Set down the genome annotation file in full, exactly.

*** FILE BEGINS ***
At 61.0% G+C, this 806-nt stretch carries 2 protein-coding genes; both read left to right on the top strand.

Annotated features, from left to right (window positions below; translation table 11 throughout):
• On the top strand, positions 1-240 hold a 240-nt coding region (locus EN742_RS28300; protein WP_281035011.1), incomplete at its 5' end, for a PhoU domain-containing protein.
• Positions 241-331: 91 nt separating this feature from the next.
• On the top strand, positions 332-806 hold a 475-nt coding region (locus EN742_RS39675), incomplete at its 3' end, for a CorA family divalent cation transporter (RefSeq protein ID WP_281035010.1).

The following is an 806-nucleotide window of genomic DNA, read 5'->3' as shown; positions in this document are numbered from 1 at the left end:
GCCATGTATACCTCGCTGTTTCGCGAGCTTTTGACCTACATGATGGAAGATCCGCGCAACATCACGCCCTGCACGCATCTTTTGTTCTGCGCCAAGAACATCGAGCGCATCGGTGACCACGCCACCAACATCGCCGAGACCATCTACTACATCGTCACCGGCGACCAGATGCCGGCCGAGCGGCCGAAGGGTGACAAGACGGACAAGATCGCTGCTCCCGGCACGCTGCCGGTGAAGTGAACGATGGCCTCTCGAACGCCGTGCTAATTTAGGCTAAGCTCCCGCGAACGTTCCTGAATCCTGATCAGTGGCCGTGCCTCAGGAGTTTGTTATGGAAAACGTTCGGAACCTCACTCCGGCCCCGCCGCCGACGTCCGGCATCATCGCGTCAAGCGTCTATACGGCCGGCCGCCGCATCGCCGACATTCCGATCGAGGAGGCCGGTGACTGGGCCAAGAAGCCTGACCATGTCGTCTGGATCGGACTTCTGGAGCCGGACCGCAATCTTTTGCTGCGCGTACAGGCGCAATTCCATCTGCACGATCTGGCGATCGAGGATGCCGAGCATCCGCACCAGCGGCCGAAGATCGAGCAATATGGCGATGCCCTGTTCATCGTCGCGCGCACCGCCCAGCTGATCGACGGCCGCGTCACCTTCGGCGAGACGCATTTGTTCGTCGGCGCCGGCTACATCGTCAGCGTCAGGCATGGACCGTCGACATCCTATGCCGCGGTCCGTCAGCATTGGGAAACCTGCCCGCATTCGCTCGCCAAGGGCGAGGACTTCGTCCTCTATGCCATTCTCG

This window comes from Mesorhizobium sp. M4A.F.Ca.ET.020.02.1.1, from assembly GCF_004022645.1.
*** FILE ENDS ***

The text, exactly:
At 61.0% G+C, this 806-nt stretch carries 2 protein-coding genes; both read left to right on the top strand.

Annotated features, from left to right (window positions below; translation table 11 throughout):
• On the top strand, positions 1-240 hold a 240-nt coding region (locus EN742_RS28300; protein WP_281035011.1), incomplete at its 5' end, for a PhoU domain-containing protein.
• Positions 241-331: 91 nt separating this feature from the next.
• On the top strand, positions 332-806 hold a 475-nt coding region (locus EN742_RS39675), incomplete at its 3' end, for a CorA family divalent cation transporter (RefSeq protein ID WP_281035010.1).

The following is an 806-nucleotide window of genomic DNA, read 5'->3' as shown; positions in this document are numbered from 1 at the left end:
GCCATGTATACCTCGCTGTTTCGCGAGCTTTTGACCTACATGATGGAAGATCCGCGCAACATCACGCCCTGCACGCATCTTTTGTTCTGCGCCAAGAACATCGAGCGCATCGGTGACCACGCCACCAACATCGCCGAGACCATCTACTACATCGTCACCGGCGACCAGATGCCGGCCGAGCGGCCGAAGGGTGACAAGACGGACAAGATCGCTGCTCCCGGCACGCTGCCGGTGAAGTGAACGATGGCCTCTCGAACGCCGTGCTAATTTAGGCTAAGCTCCCGCGAACGTTCCTGAATCCTGATCAGTGGCCGTGCCTCAGGAGTTTGTTATGGAAAACGTTCGGAACCTCACTCCGGCCCCGCCGCCGACGTCCGGCATCATCGCGTCAAGCGTCTATACGGCCGGCCGCCGCATCGCCGACATTCCGATCGAGGAGGCCGGTGACTGGGCCAAGAAGCCTGACCATGTCGTCTGGATCGGACTTCTGGAGCCGGACCGCAATCTTTTGCTGCGCGTACAGGCGCAATTCCATCTGCACGATCTGGCGATCGAGGATGCCGAGCATCCGCACCAGCGGCCGAAGATCGAGCAATATGGCGATGCCCTGTTCATCGTCGCGCGCACCGCCCAGCTGATCGACGGCCGCGTCACCTTCGGCGAGACGCATTTGTTCGTCGGCGCCGGCTACATCGTCAGCGTCAGGCATGGACCGTCGACATCCTATGCCGCGGTCCGTCAGCATTGGGAAACCTGCCCGCATTCGCTCGCCAAGGGCGAGGACTTCGTCCTCTATGCCATTCTCG

This window comes from Mesorhizobium sp. M4A.F.Ca.ET.020.02.1.1, from assembly GCF_004022645.1.